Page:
“Everyone on the Hill wanted this bill, but they wanted to make sure it wasn’t subject to abuse,” said Mr. Bopp, a partner at the law firm Gibson, Dunn who was representing a coalition of nonfinancial corporations that use derivatives to hedge their risk.

Ultimately, the committee inserted every word of Mr. Bopp’s suggestion into a 2012 version of the bill that passed the House, save for a slight change in phrasing. A later iteration of the bill, passed by the House committee earlier this month, also included some of the same wording.

And when federal regulators in April released a rule governing such trades, it was significantly less demanding than the industry had feared, a decision that the industry partly attributed to pressure stemming from Capitol Hill.

Citigroup and other major banks used a similar approach on another derivatives bill. Under Dodd-Frank, banks must push some derivatives trading into separate units that are not backed by the government’s insurance fund. The goal was to isolate this risky trading.

The provision exempted many derivatives from the requirement, but some Republicans proposed striking the so-called push out provision altogether. After objections were raised about the Republican plan, Citigroup lobbyists sent around the bank’s own compromise proposal that simply exempted a wider array of derivatives. That recommendation, put forth in late 2011, was largely part of the bill approved by the House committee on May 7 and is now pending before both the Senate and the House.

Citigroup executives said the change they advocated was good for the financial system, not just the bank.

“This view is shared not just by the industry but from leaders such as Federal Reserve Chairman Ben Bernanke,” said Molly Millerwise Meiners, a Citigroup spokeswoman.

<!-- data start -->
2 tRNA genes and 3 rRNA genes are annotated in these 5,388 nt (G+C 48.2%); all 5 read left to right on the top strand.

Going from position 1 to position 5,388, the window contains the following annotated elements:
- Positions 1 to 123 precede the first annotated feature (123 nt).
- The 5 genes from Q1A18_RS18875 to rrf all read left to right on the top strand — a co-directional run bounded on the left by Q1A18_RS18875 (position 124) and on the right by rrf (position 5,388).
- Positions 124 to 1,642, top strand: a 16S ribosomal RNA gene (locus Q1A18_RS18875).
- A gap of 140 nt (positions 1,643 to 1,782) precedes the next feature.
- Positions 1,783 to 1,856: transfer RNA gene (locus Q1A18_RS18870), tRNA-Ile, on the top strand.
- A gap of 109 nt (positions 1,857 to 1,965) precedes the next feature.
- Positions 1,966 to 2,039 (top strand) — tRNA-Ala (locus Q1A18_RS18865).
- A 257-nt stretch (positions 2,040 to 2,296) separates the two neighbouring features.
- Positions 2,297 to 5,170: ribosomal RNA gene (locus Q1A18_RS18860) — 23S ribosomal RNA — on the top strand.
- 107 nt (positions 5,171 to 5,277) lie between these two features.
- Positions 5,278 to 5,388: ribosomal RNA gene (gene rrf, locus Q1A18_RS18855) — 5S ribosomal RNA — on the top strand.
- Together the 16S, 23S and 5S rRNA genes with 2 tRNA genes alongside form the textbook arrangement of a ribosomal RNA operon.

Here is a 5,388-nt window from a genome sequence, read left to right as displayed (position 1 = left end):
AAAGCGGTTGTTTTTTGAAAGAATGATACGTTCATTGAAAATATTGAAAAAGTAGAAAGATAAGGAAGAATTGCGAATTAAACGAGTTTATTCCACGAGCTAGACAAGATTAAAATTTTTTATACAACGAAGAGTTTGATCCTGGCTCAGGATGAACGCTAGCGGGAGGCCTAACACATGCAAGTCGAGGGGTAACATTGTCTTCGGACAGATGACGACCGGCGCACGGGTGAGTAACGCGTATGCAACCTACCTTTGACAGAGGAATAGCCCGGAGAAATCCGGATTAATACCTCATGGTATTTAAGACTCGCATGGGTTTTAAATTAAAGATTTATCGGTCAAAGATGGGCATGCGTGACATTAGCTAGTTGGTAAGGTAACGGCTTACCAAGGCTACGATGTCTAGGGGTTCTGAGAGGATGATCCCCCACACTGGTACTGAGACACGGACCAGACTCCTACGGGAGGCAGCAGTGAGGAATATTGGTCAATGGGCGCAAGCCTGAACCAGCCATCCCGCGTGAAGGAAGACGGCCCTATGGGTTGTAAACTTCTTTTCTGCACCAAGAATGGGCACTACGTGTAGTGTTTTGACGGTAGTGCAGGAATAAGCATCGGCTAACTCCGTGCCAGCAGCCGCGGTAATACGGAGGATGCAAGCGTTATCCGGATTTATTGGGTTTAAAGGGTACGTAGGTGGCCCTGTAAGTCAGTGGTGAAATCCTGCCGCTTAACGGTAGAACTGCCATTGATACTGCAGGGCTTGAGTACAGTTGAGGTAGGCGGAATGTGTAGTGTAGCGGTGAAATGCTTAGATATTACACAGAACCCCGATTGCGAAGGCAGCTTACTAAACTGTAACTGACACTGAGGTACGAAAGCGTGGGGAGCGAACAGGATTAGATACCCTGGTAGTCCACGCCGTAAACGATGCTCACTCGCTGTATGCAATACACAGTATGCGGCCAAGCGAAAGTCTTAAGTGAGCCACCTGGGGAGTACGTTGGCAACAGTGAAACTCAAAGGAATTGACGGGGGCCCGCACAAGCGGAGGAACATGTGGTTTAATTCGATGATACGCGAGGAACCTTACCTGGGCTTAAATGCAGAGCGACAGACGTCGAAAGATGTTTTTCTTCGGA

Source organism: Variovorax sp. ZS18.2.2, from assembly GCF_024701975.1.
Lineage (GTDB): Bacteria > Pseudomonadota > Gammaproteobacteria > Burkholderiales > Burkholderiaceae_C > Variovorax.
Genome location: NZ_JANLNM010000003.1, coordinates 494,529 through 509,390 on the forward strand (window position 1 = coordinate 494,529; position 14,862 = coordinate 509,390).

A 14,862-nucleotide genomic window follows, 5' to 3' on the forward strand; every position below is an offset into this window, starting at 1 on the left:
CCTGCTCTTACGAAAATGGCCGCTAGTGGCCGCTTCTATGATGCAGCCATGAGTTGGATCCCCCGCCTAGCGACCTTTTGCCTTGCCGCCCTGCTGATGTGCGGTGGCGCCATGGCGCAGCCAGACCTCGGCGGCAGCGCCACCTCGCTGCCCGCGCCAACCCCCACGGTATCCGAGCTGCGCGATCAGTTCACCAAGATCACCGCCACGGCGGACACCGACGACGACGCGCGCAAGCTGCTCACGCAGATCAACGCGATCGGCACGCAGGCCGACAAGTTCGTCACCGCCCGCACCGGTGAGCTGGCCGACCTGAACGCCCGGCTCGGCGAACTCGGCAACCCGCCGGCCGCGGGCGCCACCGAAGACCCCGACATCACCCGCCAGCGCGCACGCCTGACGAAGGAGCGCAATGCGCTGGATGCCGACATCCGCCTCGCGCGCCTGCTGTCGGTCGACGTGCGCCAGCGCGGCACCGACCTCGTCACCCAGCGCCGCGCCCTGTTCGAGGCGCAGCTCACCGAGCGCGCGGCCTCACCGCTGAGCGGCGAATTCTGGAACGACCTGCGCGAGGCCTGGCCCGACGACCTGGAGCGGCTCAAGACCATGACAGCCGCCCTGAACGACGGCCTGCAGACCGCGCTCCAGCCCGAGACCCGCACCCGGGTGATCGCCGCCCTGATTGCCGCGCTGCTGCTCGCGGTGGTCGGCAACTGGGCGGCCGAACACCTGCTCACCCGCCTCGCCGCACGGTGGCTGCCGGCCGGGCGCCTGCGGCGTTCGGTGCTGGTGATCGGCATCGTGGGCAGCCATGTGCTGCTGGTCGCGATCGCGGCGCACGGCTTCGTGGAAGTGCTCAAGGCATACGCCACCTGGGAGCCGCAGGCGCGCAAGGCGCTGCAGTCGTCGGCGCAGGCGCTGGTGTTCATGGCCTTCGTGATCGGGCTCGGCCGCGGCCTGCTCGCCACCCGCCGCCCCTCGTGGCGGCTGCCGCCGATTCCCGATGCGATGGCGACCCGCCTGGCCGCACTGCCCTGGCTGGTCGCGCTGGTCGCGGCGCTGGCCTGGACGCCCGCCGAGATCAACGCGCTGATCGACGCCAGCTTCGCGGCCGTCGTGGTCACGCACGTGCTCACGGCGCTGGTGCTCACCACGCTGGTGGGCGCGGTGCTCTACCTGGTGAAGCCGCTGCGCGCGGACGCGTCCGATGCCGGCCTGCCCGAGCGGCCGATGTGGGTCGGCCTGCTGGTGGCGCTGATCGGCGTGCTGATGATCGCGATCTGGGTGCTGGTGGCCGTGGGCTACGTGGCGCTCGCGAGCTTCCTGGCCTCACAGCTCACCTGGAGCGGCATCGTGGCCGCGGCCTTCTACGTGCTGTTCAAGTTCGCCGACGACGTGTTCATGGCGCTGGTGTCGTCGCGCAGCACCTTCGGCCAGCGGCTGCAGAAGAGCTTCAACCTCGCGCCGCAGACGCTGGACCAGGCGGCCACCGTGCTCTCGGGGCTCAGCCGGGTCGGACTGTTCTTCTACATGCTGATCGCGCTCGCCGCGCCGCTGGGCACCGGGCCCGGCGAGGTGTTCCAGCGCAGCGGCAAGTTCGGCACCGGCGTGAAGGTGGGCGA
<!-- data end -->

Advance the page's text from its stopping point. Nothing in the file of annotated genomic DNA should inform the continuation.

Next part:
Industry executives said that the changes — which were drafted in consultation with other major industry banks — will make the financial system more secure, as the derivatives trading that takes place inside the bank is subject to much greater scrutiny.

Representative Maxine Waters, the ranking Democrat on the Financial Services Committee, was among the few Democrats opposing the change, echoing the concerns of consumer groups.

“The bill restores the public subsidy to exotic Wall Street activities,” said Marcus Stanley, the policy director of Americans for Financial Reform, a nonprofit group.

But most of the Democrats on the committee, along with 31 Republicans, came to the industry’s defense, including the seven freshmen Democrats — most of whom have started to receive donations this year from political action committees of Goldman Sachs, Wells Fargo and other financial institutions, records show.

Six days after the vote, several freshmen Democrats were in New York to meet with bank executives, a tour organized by Representative Joe Crowley, who helps lead the House Democrats’ fund-raising committee. The trip was planned before the votes, and was not a fund-raiser, but it gave the lawmakers a chance to meet with Wall Street’s elite.

In addition to a tour of Goldman’s Lower Manhattan headquarters, and a meeting with Lloyd C. Blankfein, the bank’s chief executive, the lawmakers went to JPMorgan’s Park Avenue office. There, they chatted with Jamie Dimon, the bank’s chief, about Dodd-Frank and immigration reform.

The bank chief also delivered something of a pep talk.

“America has the widest, deepest and most transparent capital markets in the world,” he said. “Washington has been dealt a good hand.”

Eric Lipton reported from Washington, and Ben Protess from New York.